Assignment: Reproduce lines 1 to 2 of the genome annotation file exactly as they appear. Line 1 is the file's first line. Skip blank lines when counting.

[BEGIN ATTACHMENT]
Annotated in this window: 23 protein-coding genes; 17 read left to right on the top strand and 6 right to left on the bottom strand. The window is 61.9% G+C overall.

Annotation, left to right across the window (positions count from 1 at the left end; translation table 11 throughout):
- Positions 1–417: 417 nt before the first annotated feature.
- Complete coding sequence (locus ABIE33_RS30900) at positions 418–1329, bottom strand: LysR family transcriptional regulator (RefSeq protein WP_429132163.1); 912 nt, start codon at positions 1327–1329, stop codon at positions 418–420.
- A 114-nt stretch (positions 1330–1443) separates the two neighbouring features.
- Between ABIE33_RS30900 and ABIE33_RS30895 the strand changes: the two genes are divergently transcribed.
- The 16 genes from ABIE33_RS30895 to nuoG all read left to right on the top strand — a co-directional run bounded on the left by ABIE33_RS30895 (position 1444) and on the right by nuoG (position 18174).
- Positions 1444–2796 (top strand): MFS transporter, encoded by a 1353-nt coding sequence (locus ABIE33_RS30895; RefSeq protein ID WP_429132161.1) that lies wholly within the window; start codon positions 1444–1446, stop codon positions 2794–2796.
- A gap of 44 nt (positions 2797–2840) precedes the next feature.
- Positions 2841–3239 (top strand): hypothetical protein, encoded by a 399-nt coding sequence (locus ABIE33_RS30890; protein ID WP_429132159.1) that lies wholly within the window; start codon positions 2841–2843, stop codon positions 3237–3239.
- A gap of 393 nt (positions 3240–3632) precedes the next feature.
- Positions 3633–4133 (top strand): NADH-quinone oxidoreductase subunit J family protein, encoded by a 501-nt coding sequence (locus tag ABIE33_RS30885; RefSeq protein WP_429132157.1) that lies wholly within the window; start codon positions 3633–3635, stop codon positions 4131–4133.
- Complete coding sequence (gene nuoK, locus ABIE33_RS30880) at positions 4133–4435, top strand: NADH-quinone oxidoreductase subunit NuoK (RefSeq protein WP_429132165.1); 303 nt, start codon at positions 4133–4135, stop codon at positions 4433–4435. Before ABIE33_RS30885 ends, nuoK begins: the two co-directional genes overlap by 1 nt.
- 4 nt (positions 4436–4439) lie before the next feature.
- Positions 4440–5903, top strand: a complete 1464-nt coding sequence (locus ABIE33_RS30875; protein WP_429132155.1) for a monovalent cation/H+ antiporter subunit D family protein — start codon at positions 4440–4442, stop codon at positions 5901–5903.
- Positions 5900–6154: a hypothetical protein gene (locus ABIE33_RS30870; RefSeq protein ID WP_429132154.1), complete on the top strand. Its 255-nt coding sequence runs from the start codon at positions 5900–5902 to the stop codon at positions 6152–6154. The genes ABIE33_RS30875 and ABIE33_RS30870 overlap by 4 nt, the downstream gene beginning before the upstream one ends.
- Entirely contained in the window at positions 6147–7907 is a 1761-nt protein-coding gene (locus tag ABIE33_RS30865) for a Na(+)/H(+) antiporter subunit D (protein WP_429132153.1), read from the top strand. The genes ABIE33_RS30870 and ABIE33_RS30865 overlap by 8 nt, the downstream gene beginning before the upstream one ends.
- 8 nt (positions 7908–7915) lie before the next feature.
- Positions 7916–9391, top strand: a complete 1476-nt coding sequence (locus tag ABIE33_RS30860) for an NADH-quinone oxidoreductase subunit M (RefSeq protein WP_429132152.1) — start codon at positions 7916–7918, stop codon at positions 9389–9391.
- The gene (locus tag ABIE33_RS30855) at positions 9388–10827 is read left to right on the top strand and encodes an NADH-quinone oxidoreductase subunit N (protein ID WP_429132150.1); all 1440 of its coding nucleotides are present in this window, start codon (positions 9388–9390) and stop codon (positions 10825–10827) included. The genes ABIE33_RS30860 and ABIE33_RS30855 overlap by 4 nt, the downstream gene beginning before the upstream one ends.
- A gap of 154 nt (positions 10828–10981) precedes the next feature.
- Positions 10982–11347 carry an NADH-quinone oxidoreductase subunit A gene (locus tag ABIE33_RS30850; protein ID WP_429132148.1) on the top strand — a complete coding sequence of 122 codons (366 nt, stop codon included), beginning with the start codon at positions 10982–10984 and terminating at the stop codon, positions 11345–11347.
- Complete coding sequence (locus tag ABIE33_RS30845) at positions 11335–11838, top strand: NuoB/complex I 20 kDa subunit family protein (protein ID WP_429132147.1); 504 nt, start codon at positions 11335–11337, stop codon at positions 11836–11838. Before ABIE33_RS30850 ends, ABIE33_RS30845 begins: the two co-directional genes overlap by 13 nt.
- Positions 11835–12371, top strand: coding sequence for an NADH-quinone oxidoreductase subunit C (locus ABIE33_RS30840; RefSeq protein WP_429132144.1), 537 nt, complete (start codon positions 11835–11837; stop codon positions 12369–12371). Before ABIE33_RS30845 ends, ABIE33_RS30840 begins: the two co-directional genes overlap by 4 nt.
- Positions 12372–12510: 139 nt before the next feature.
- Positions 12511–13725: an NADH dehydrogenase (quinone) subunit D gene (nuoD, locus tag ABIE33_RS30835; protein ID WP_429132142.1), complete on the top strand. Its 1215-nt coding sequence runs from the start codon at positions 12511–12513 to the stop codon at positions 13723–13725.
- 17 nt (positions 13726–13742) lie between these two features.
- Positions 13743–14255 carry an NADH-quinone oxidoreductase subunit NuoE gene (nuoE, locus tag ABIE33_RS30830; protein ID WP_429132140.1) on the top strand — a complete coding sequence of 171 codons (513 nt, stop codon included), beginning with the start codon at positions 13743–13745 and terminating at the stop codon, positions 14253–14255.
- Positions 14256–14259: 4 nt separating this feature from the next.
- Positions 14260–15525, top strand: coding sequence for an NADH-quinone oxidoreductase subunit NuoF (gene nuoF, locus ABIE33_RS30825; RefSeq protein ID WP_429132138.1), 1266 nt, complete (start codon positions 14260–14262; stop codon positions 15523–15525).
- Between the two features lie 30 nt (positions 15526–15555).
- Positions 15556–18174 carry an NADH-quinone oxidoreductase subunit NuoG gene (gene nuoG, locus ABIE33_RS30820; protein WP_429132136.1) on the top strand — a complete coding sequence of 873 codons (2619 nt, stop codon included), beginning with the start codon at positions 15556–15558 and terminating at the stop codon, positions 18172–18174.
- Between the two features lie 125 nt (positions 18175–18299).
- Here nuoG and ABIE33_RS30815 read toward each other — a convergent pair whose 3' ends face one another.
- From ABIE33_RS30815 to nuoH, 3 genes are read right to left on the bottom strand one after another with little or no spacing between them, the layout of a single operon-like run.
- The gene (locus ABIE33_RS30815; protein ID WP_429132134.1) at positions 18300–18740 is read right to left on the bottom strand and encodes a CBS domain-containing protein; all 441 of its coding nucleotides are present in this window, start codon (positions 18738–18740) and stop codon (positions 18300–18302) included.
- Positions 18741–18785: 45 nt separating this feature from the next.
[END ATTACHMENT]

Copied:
Annotated in this window: 23 protein-coding genes; 17 read left to right on the top strand and 6 right to left on the bottom strand. The window is 61.9% G+C overall.

Annotation, left to right across the window (positions count from 1 at the left end; translation table 11 throughout):